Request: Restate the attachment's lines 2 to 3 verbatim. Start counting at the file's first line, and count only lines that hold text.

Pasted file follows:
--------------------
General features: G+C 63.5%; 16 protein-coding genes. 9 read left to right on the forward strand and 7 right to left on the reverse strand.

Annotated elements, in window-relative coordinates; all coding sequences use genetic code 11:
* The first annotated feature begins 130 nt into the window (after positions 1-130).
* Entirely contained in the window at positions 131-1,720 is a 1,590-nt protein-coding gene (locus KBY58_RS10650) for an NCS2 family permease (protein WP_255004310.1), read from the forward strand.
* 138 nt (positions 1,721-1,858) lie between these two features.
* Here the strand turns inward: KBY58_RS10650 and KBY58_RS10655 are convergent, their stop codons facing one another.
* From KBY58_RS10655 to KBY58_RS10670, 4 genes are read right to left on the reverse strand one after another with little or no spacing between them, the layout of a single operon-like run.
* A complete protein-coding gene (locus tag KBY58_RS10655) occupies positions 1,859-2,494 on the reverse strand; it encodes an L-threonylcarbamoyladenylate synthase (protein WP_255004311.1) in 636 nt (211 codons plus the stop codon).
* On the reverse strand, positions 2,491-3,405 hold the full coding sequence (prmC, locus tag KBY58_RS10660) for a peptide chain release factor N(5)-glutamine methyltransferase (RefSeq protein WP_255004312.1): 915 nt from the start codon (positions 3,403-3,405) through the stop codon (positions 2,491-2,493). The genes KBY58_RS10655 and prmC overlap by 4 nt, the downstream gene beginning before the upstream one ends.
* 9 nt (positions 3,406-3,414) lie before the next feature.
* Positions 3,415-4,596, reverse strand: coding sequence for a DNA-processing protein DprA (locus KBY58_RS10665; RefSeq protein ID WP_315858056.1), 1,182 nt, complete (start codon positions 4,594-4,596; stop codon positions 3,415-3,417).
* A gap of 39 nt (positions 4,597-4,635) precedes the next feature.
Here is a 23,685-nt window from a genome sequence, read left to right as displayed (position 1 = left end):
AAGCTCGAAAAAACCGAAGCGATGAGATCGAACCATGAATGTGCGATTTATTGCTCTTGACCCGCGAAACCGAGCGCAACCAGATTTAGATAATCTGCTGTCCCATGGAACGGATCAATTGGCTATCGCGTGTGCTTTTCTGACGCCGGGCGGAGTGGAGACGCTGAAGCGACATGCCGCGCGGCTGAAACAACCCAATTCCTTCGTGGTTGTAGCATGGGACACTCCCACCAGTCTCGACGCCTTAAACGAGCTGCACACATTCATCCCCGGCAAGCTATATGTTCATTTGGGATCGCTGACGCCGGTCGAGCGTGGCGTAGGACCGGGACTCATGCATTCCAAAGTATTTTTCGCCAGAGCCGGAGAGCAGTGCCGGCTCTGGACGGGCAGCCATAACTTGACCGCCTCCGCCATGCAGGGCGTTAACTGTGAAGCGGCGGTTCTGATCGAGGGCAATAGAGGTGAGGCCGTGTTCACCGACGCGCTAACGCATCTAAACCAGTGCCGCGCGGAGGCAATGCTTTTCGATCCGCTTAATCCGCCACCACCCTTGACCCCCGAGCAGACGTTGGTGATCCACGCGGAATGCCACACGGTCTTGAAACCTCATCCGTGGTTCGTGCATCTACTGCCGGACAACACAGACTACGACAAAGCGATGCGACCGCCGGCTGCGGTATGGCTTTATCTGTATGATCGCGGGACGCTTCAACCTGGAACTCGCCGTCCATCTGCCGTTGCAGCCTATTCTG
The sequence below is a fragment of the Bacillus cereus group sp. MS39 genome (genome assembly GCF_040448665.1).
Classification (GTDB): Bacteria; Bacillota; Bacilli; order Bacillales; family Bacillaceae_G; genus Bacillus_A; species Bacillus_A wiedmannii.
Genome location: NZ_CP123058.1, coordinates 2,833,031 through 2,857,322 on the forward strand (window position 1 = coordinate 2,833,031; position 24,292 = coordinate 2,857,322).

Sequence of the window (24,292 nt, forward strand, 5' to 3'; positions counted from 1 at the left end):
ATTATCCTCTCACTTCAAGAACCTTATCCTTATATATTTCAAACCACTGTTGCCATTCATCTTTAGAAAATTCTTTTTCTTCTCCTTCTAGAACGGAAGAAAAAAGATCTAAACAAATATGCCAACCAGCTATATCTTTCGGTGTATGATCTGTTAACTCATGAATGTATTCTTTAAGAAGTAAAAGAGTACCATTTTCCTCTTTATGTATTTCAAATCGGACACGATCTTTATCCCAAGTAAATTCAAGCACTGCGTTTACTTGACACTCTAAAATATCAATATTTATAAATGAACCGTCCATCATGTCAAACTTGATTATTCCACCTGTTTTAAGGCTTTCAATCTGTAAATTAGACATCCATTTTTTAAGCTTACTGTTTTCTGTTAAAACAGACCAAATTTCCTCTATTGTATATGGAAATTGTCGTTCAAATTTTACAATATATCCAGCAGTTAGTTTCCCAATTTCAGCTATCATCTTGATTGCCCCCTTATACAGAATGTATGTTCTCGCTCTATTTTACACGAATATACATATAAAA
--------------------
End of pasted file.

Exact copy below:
Annotated elements, in window-relative coordinates; all coding sequences use genetic code 11:
* The first annotated feature begins 130 nt into the window (after positions 1-130).